Influence of Vaginal Versus Abdominal Hysterectomy on Perioperative Glucose Metabolism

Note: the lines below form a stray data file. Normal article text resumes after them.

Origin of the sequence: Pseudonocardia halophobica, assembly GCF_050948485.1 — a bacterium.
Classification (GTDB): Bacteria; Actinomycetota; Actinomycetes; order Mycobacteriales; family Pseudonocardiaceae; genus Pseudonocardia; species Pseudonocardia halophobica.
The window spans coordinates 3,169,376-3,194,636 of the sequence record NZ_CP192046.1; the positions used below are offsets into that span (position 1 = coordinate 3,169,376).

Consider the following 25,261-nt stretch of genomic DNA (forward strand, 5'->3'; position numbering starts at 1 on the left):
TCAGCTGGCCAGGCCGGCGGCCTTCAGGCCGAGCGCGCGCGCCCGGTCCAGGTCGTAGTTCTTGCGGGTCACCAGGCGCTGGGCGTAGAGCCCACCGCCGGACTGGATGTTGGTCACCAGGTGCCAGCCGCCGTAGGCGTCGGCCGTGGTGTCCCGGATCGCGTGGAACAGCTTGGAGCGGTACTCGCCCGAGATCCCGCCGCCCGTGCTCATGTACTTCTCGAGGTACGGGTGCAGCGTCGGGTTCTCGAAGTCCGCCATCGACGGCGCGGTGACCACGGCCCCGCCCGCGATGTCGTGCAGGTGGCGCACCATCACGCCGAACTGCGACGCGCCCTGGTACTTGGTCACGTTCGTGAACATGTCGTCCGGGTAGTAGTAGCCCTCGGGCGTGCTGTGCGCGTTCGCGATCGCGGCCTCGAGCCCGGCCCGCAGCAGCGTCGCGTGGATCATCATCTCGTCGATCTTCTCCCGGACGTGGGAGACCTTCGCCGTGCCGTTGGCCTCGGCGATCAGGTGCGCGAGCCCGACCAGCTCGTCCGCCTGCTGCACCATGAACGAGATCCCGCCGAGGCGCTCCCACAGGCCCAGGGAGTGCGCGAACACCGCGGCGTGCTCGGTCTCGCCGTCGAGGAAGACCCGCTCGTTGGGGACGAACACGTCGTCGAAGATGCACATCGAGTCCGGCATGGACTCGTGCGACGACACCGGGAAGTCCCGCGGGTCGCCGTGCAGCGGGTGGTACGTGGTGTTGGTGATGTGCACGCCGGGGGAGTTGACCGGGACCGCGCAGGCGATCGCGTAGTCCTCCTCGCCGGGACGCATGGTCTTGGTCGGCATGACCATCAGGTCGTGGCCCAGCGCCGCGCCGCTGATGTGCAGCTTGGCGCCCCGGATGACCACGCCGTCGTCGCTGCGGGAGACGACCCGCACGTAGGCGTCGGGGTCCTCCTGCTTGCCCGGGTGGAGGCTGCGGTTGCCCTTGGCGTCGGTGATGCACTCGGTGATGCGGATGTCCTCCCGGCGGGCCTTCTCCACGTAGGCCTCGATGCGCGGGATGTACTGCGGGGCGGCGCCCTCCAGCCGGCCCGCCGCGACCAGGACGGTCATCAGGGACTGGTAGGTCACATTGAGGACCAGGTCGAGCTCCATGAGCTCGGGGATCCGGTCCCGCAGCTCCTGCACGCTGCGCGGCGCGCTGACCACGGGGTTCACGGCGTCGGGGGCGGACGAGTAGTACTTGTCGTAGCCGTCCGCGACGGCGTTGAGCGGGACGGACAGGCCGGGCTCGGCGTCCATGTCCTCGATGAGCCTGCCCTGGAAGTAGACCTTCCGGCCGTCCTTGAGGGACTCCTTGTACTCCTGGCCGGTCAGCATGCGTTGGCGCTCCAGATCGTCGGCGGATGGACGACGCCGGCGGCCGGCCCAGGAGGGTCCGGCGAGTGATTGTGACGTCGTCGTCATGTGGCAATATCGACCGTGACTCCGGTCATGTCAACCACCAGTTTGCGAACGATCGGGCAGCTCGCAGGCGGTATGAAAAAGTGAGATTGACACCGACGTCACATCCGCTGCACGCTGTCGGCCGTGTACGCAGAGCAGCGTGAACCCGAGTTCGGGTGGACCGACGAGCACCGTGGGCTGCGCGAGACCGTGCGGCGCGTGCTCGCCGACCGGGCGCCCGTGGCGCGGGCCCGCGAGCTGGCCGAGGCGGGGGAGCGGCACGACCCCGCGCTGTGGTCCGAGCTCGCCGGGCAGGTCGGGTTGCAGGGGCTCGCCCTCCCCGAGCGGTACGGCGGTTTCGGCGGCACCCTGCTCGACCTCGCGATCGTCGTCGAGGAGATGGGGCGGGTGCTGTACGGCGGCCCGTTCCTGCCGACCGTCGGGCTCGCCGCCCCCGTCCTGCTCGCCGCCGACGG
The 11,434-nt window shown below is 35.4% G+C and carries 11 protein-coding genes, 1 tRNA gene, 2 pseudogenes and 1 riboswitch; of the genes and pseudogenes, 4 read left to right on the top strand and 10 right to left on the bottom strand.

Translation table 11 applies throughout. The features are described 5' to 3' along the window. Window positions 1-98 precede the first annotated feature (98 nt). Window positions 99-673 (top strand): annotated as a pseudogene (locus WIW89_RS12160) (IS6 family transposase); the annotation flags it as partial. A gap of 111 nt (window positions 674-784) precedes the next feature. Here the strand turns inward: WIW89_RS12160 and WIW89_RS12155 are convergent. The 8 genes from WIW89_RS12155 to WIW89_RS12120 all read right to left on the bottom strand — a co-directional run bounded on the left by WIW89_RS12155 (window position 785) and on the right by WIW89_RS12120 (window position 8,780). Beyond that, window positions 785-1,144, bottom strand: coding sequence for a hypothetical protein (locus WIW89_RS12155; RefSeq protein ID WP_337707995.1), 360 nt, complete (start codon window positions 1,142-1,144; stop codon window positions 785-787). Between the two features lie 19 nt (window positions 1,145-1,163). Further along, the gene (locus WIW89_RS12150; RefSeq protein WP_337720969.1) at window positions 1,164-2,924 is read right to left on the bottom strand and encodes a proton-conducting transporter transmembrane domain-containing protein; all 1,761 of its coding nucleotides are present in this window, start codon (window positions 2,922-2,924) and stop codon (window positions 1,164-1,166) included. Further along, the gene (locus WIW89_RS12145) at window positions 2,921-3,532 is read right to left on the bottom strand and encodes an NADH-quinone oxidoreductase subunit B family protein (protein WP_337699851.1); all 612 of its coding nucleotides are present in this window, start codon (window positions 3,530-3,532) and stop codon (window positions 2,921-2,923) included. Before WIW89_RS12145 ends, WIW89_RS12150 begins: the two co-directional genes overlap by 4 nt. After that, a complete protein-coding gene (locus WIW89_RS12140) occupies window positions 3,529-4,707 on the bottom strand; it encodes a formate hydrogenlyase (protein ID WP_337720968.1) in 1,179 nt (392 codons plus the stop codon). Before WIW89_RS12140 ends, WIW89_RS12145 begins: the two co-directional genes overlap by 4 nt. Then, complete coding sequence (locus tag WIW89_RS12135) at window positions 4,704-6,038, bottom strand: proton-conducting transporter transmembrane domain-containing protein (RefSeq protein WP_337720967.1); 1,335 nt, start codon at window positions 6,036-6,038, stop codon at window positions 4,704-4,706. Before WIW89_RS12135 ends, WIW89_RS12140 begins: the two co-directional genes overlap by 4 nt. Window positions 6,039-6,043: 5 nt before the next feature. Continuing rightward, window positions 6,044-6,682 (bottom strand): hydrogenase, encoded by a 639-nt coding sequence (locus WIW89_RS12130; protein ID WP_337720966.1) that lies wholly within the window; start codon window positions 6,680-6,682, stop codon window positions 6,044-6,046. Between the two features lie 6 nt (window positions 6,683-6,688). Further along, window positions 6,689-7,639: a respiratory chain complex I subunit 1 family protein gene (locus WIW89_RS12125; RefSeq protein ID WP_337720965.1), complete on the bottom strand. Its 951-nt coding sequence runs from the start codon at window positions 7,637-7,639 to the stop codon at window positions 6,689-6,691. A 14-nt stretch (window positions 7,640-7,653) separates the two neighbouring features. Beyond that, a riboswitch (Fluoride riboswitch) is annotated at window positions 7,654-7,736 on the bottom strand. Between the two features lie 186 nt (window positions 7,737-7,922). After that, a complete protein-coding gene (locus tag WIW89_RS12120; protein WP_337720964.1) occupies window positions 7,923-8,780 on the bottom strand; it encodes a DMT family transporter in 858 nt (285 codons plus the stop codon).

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The aim of this study was to investigate the metabolic effects of abdominal versus vaginal hysterectomy with specific regard to perioperative glucose metabolism.Fourteen patients received either abdominal (AH, n = 7) or vaginal hysterectomy (VH, n = 7). Hepatic glucose production was measured before and 2.5 h after the operation by stable isotope technique ([6,6-(2) H2]-glucose). Metabolic substrates (glucose, lactate, nonesterified fatty acids [NEFA], beta-hydroxybutyrate) and hormones (insulin, glucagon, cortisol, catecholamines) were determined pre-, intra-, and postoperatively. VH induced a higher postoperative glucose concentration than the abdominal approach (VH, 148 +/- 25 mg/dL; AH, 111 +/- 16 mg/dL; P < 0.05). Since postoperative enhancement of hepatic glucose production was comparable in both groups, glucose clearance was lower after the vaginal procedure (VH, 1.7 +/- 0.3 mL [centered dot] kg-1 [centered dot] min-1; AH, 2.1 +/- 0.3 mL [centered dot] kg-1 [centered dot] min-1; P < 0.05). NEFA, beta-hydroxybutyrate, and catecholamines similarily increased after surgery. Cortisol levels were more increased after VH (VH, 80 +/- 26 micro g/dL; AH, 37 +/- 14 micro g/dL; P < 0.001). Lactate, glucagon, and insulin concentrations did not change perioperatively. The more pronounced hyperglycemic response to VH was due to lower peripheral glucose use caused by higher postoperative cortisol values. The mechanisms responsible for this marked cortisol enhancement after the vaginal operation as well as the clinical significance for patients with preexisting impaired carbohydrate tolerance, however, remained unclear and warrant further investigation.(Anesth Analg 1996;83:991-5)

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